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Mild COVID-19 Disease May Trigger Long-Term Immunity

Sally Robertson, B.Sc. via News-Medical Net – Researchers in the United States have conducted a study showing that individuals who have recovered from mild coronavirus disease 2019 (COVID-19) developed sustained protective immune memory against the causative agent severe acute respiratory syndrome coronavirus 2 (SARS-CoV-2).

The team’s longitudinal analysis of recovered patients who had been mildly symptomatic found that these individuals had developed multifaceted SARS-CoV-2-specific immunological memory that was maintained for the duration of the study.

As recently reported in the journal Cell, the participants developed SARS-CoV-2 specific immunoglobulin g (IgG) antibodies, neutralizing plasma, memory B cells, and memory T cells that persisted for at least three months.

The team – from the University of Washington and Benaroya Research Institute in Seattle – also found that populations of virus-specific memory T and B cells expanded and exhibited protective antiviral functions.

“Therefore, mild COVID-19 elicits memory lymphocytes that persist and display functional hallmarks of antiviral immunity,” said Marion Pepper (University of Washington School of Medicine) and colleagues.

Establishing whether mild disease can induce persistent immune memory is vital

Since the first cases of SARS-CoV-2 were identified in Wuhan, China, late last year (2019), the unprecedented spread of the COVID-19-pandemic has now led to 59.59 million cases of infection and caused more than 1.4 million deaths.

The vast majority of infected individuals experience mildly symptomatic disease and do not require hospitalization. However, whether this mild disease can induce persistent immune memory that could protect against future reinfection and therefore reduce transmission is not yet known.

“While a vaccine is needed to safely reach herd immunity against SARS-CoV-2, understanding if natural infection induces viral-specific immunological memory that could influence transmission and disease severity is critical to controlling this pandemic,” writes the team.

The role the adaptive immune system plays in immune memory

The adaptive immune system primarily mediates immunologic memory. Following viral infection, B cells and T cells bind to viral proteins, which triggers their expansion, differentiation, and secretion of effector molecules to combat the infection.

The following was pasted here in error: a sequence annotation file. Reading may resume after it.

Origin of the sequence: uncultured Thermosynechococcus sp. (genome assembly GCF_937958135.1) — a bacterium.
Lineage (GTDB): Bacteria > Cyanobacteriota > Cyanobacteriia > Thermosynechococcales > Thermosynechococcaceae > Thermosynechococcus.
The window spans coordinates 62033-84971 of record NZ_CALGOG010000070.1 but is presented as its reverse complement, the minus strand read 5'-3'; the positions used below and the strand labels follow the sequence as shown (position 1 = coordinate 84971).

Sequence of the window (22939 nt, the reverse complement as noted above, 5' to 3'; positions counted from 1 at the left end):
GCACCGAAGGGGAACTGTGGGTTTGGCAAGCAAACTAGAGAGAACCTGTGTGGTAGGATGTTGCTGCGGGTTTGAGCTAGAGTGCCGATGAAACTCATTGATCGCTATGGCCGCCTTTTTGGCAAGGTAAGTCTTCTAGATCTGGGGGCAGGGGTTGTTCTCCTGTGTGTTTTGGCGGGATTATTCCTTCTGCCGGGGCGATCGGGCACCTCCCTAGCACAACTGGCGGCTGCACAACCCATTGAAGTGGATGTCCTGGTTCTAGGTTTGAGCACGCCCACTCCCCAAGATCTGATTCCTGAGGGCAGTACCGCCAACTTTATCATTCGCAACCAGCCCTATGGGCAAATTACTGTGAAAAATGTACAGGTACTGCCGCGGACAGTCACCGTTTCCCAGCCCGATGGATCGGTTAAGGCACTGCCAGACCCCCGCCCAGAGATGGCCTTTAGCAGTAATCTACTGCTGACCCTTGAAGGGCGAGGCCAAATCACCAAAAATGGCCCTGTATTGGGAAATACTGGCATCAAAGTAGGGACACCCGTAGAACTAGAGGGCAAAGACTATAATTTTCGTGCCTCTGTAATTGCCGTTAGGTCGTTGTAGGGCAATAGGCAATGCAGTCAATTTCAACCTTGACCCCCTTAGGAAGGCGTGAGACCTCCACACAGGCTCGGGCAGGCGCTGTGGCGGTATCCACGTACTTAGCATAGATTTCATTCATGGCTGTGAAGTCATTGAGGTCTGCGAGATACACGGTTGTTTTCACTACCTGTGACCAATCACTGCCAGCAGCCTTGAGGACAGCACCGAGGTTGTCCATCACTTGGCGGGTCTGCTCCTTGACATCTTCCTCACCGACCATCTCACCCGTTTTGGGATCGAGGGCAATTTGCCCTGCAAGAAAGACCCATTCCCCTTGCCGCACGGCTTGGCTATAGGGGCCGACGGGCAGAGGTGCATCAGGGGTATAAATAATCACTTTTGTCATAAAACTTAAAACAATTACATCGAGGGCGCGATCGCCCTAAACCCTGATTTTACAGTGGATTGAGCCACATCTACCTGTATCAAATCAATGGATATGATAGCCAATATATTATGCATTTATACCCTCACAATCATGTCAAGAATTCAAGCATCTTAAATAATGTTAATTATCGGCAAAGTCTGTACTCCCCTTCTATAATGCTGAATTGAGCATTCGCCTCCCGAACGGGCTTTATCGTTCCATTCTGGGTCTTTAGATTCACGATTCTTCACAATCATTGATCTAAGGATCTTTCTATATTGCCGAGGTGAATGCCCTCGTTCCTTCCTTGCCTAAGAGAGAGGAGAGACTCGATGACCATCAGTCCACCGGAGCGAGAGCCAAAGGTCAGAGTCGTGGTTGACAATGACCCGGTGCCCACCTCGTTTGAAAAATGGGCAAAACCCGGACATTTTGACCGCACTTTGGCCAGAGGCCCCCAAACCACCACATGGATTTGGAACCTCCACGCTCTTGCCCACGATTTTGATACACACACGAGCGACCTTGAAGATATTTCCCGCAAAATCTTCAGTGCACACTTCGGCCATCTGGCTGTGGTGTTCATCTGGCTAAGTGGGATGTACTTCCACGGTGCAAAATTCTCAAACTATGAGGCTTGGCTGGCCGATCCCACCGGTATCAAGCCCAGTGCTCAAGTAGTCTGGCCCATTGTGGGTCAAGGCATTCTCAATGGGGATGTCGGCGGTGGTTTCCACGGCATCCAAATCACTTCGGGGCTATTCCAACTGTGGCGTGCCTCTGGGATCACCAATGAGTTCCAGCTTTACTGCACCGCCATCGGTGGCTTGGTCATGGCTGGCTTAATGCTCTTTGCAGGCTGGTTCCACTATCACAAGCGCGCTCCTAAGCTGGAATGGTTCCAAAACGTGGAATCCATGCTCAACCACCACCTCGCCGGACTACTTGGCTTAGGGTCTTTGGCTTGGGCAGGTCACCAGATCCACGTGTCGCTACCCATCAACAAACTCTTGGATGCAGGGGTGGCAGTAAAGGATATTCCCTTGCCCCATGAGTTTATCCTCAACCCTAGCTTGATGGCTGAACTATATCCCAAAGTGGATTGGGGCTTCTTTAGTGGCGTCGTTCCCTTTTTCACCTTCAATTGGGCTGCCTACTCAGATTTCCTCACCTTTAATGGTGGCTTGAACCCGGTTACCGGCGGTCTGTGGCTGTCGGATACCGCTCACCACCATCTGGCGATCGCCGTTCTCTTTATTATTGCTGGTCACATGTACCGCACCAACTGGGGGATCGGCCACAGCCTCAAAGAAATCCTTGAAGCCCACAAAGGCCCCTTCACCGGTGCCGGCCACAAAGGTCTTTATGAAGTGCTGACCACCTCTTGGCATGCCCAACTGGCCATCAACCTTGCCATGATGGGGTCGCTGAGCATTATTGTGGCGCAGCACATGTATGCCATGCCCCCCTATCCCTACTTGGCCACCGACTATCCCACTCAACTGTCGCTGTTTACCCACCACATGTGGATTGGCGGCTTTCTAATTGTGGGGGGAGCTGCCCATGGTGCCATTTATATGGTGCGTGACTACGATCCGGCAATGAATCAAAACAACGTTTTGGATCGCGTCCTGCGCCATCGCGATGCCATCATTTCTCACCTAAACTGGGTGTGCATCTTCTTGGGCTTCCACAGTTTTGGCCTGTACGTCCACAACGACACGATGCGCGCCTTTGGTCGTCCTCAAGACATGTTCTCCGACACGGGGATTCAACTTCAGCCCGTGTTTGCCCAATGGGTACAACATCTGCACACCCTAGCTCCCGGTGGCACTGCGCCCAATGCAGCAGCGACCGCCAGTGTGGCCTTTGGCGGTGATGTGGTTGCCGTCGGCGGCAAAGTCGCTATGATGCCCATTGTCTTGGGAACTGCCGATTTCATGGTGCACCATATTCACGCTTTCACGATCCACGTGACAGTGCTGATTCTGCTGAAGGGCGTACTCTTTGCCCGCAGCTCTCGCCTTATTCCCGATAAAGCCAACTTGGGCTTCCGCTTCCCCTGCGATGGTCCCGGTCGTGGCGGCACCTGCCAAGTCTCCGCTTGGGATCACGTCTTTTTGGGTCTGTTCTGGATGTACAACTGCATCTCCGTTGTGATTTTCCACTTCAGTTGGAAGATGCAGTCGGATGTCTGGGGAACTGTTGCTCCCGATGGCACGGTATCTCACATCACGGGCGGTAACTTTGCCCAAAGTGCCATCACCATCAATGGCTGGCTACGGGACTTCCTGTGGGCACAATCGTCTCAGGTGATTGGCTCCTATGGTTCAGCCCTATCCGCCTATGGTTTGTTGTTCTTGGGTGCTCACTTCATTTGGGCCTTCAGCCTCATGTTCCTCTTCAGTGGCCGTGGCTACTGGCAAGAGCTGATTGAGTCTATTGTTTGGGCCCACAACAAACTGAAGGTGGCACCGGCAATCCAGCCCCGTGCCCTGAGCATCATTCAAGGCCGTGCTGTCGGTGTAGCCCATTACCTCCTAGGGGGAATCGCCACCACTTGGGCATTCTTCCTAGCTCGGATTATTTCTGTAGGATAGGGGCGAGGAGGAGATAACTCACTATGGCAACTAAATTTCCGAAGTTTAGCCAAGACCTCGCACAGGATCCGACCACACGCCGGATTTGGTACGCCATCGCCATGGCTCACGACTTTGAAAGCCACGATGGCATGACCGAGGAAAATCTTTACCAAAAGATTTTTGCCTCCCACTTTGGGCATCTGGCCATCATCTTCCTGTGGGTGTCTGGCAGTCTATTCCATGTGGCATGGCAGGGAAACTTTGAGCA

Once the virus is cleared, most of these virus-specific effector cells die, but about 10% persists as memory cells that can produce a continuous supply of effector molecules.

Strategically located dormant memory cells are also quickly reactivated in response to repeat infection and induce the same effector processes as those that occurred during the primary immune response.

Following reinfection, pathogen-specific memory B cells (MBCs) differentiate into plasmablasts that secrete protective IgG antibodies. Reactivated memory T cells also proliferate, which can help to activate MBCs. In addition, the reactivated T cells secrete cytokines such as interferon-γ (IFN-γ) to stimulate the innate immune system and deliver cytolytic molecules that destroy infected cells.

“These quantitatively and qualitatively enhanced virus-specific memory populations coordinate to quickly clear the virus, thereby preventing disease and reducing the chance of transmission,” said Pepper and colleagues. “It is therefore critical to assess the full cadre of SARS-CoV-2-specific immune memory responses to determine if mild infection induces a multilayered defense that lasts.”

What did the researchers do?

The team performed an analysis of SARS-CoV-2 specific immune responses at one month and three months following symptom onset among individuals who had recovered from mild COVID-19.

The majority of participants developed SARS-CoV-2 -specific IgG antibodies, neutralizing antibodies, and memory B and T cells that persisted for at least three months.

Three months following symptom onset, recovered individuals had formed an expanded arsenal of virus-specific memory cells that exhibited hallmarks of antiviral immunity.

This included an increased population of pathogen-specific memory B cells (MBCs) that were capable of expressing neutralizing antibodies against the virus.

“These data suggest that upon re-exposure to SARS-CoV-2, these individuals will have MBCs that can rapidly generate neutralizing SARS-CoV-2 antibody titers and help control the infection,” say the researchers.

Memory T cells also secreted cytokines and this cell population expanded upon antigen re-encounter. The number of CXCR5-expressing circulating T follicular helper cells (which can influence B cell activation) increased, as did the number of CXCR3-expressing CD4+ T memory cells and IFN-γ-producing CD8+ T cells.

What are the implications of the study?

“Together, these data demonstrate that all of the recovered individuals in our cohort formed a multifaceted defense, which suggests attenuated virus vaccines are likely to be similarly successful in eliciting a functional immune memory response,” write Pepper and colleagues.

The team says that while further studies are needed to determine how long memory to SARS-CoV-2 infection lasts, the findings suggest that mild COVID-19 induces persistent, multifaceted immune memory.

“These functional antiviral memory lymphocytes are poised for a coordinated response to SARS-CoV-2 re-exposure that could contribute to immunity and help to curtail the pandemic,” concludes the team.

Journal reference:

To read the original article click here.

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